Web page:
In Morse Chorale, a Morse Summer Music Academy ensemble and part of YSM’s Music in Schools Initiative, which is made possible by an endowment from the Yale Class of 1957, we rehearse in a circle so that each singer can see every other singer in the room. Sometimes that circle is spacious, soaked in the sunlight that streams through the windows of the Yale Glee Club room in Hendrie Hall. Sometimes that circle is more of a clump, impossibly squeezed into a practice room at 320 Temple St., or in a stairwell, or at the back of a school bus. Other times, that circle is open at the front to include an audience.
Now, with Morse Summer Music Academy necessarily becoming MorseOnline, our circle is a virtual one. We click through Zoom screens to see one another’s faces, pets, and reinvented names, laughing constantly at the joke-filled chat window, missing one another, and making art.
Since Morse Chorale’s inception in 2015, I’ve strived as its conductor to build a non-hierarchical ensemble that upholds the creative agency of each singer. Whether in grade 4 or 12, I want students to bring their most authentic selves and sounds to the choir, and to know that they are loved and valued for who they are, and not just how they sing. I am rarely in front of the group when we perform; rather, our music-making, which happens throughout the academic year, is driven by breath, eye contact, and collective artistic decisions, both planned and spontaneous.
Recently graduated high-school senior Marnielle Charles, who has been in Morse Chorale for "as long as [she] can remember," told me that entering rehearsal is “like entering a family reunion.” Like a family, our communal identity celebrates the individuality of each member. Marnielle and our rising senior class—Elijah, Daniella, Destiny, James, Lizamishel, NicDaniel, Sofia, and Vanessa—have, for years, embodied and strengthened this celebration, both with their own unique gifts and their eagerness to welcome and affirm new members. When they graduate, they will leave behind a choir that has been shaped not only by their brilliant artistry, but by their friendship.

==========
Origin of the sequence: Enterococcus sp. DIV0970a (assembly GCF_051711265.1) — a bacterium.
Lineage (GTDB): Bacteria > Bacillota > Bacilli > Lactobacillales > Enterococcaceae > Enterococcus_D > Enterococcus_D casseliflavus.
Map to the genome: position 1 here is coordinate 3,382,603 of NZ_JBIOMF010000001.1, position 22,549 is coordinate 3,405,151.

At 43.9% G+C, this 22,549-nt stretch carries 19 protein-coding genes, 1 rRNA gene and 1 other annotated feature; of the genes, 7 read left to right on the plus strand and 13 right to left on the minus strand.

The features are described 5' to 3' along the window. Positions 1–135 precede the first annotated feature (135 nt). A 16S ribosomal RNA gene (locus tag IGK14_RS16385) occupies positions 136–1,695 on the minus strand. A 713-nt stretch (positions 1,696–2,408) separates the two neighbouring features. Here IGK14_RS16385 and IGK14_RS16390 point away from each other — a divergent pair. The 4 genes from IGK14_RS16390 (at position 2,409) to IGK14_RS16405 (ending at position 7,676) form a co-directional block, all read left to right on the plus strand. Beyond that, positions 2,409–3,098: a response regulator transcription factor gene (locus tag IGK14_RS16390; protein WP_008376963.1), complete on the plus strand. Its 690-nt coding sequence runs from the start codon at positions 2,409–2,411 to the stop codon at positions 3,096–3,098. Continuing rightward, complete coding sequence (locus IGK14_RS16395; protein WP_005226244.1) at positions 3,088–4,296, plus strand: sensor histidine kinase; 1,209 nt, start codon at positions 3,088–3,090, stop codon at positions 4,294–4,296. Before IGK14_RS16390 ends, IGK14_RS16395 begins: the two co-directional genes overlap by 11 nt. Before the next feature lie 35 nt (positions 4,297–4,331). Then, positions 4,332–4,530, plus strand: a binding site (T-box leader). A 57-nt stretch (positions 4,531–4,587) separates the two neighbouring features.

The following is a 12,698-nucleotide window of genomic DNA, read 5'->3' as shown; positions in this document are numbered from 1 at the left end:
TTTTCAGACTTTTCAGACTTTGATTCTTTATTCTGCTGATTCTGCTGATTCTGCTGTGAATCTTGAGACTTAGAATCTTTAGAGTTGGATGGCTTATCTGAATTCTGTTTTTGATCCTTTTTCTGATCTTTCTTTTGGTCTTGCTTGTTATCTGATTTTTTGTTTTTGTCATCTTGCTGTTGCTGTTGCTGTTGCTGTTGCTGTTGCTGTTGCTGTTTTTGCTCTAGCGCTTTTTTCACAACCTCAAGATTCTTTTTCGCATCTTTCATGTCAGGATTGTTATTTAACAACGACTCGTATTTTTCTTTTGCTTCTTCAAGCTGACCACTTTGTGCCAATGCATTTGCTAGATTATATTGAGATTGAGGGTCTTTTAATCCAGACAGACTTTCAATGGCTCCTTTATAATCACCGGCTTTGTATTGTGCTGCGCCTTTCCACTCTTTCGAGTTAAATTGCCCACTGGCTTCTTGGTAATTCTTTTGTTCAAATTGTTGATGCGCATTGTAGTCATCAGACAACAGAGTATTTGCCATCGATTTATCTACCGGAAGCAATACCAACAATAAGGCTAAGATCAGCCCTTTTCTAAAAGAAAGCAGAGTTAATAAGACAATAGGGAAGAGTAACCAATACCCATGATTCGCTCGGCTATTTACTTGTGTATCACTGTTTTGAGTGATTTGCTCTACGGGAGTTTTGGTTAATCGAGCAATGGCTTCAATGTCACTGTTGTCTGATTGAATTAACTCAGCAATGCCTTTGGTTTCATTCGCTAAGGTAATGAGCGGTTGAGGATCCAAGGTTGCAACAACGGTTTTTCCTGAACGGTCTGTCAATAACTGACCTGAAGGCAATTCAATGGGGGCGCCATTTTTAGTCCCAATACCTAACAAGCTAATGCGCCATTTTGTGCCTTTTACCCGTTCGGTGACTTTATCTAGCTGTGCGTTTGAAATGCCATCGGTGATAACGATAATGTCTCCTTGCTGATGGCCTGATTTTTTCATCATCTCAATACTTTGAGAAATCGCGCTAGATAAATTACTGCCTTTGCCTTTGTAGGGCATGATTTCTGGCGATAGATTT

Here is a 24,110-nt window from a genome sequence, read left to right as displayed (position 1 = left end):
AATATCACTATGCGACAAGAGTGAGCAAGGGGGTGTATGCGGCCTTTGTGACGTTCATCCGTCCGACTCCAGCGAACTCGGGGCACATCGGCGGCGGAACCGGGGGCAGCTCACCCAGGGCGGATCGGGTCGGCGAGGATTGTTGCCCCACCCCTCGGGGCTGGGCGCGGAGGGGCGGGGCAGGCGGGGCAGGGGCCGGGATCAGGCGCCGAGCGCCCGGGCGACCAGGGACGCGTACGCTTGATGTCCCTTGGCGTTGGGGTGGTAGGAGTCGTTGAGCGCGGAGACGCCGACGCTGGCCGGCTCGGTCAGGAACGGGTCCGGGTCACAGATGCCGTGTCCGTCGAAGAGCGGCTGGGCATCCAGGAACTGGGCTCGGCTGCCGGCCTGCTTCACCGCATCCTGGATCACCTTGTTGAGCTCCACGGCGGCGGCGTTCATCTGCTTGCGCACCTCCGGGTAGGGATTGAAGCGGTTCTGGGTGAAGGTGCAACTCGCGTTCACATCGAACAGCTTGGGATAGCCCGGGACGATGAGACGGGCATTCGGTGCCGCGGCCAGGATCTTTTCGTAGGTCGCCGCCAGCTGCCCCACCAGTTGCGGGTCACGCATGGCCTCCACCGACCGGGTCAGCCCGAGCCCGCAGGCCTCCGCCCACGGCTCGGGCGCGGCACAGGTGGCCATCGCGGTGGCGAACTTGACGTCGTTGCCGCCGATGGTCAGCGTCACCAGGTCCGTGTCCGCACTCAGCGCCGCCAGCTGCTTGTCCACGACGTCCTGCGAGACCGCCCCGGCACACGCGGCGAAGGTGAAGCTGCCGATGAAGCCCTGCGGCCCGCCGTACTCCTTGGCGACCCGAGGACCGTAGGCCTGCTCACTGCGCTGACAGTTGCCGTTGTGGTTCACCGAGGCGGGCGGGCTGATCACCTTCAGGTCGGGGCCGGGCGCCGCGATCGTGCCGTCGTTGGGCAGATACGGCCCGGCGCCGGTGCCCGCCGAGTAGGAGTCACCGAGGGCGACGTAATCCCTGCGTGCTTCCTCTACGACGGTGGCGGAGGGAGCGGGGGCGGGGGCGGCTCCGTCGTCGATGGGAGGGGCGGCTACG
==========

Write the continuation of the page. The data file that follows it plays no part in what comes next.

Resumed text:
While we all miss the chaotic thrill of weekly performances, this summer has been one of artistic resilience. Most mornings, we brainstorm new ways to use the digital medium not just to combine our voices remotely, but to showcase Morse Chorale’s non-choral talents. Through this process of virtual creation, MorseOnline has enabled us to share more of ourselves than ever before. We’ve been moved by Zayla’s poetry and by Veronette’s amazing covers. We know that Fiona is a ballerina, that Soleil is a songwriter, that D.J., James, and Karolina are all runners, that Daniella is a visual artist, and that Hattie’s wit is superlative. This list is endless and grows every day.
The singers in Morse Chorale share their voices and selves because, as Marnielle says, “they trust the people in their community to uplift them.” With that trust—whether on stage or on screen—there is no limit to what we can create.
Soloist Marnielle Charles and the Morse Chorale, led by Director Stephanie Tubiolo, perform Ben Bram's arrangement (inspired by an arrangement by Mervyn Warren) of Charles Gabriel and Civilla D. Martin's His Eye is on the Sparrow. Video edited by Stephanie Tubiolo.
Choral conductor Stephanie Tubiolo ’14BA ’16MM has been the director of Morse Chorale since 2015 and a teaching artist in YSM’s Music in Schools Initiative since 2011. She was the inaugural Morse Postgraduate Fellow in 2016-2017.
MorseOnline is a program of YSM's Music in Schools Initiative, which is made possible by an endowment from the Yale College Class of 1957. Learn more about MorseOnline here and the Music in Schools Initiative here.